My sister, following after, sat instead with a young girl of her own age at the front, lured by society into its bosom. How easily the woman succumbs to the temptations, yet it was not her fault, she was not a newborn, had already been given the rudiments of society, it was natural that she gravitate towards her own, as natural as it was for me to seek the best.
I sat on the edge of the seat, the pack behind me forcing me almost off the surface. One of the men behind me spoke. He informed me of a rule requiring that all backpacks be removed while on the bus. I, not seeing any advantage to keeping the backpack on, (indeed, finding it quite uncomfortable, as it weighed heavy on my shoulders), attempted to comply, but found it impossible to remove within the confines of the seat.
Once more I shall digress. It shall be the last time on this side of the sheet whereon I write, although when published another may creep onto the page through the marvels of scalable typefaces, mutable margins, and the editors unrestrained green. The subject of my excursion into obscurity is the nature of the backpack which I wore that day.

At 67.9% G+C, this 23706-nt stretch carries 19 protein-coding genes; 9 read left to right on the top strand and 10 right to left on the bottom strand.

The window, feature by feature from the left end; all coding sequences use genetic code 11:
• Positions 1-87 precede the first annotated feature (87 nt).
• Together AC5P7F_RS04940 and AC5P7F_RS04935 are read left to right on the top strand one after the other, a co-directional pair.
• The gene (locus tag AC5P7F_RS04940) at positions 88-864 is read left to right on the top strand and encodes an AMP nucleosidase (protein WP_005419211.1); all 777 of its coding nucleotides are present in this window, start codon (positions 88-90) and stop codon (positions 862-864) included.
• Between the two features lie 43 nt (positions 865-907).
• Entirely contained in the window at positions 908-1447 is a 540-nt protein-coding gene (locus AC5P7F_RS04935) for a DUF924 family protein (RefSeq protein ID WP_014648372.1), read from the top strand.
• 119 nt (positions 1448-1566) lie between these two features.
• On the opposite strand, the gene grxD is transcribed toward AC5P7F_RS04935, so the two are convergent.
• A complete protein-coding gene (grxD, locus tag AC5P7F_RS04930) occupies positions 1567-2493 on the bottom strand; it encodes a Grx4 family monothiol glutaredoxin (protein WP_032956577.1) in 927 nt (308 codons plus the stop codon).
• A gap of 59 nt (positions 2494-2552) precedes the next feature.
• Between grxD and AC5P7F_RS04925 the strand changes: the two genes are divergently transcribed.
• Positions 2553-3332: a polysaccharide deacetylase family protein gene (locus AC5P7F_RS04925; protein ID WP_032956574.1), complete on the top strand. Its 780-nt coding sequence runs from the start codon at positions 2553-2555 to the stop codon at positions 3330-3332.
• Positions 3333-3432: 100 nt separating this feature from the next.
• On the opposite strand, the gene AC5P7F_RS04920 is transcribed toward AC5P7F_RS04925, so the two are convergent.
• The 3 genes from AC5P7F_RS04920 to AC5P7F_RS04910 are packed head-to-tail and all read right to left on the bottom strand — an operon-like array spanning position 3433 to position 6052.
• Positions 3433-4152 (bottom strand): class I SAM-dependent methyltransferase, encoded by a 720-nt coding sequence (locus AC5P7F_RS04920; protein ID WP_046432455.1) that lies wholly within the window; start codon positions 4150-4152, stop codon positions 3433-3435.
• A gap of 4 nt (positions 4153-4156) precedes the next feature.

A gift, as I have previously stated, from my parents, on the eve of my birth, it was an heirloom, used by my father during his trip cross-country to Siberia. It was an army pack, kaki green with tanned leather buckle straps, capable of holding all the necessities of life for a single person for an indefinite period (As my father had proved previously). It was then (at my birth) quite old, my father having travelled many years before returning home to attend university, where, after meeting my mother (or so I hope), he was married, held a number of jobs for varied terms adding to twelve years, built a house, and moved into it with his fledgling family before I was born that morning.
An interesting exercise might be to determine the exact hour of that event, and, working backwards, or more expeditiously, obtaining receipts, determine the length of time from purchase to then present use, or more simply put, the age of the article. I am of course incorrect. Such an activity would be excruciatingly boring to anyone but myself, who would find it merely uninteresting.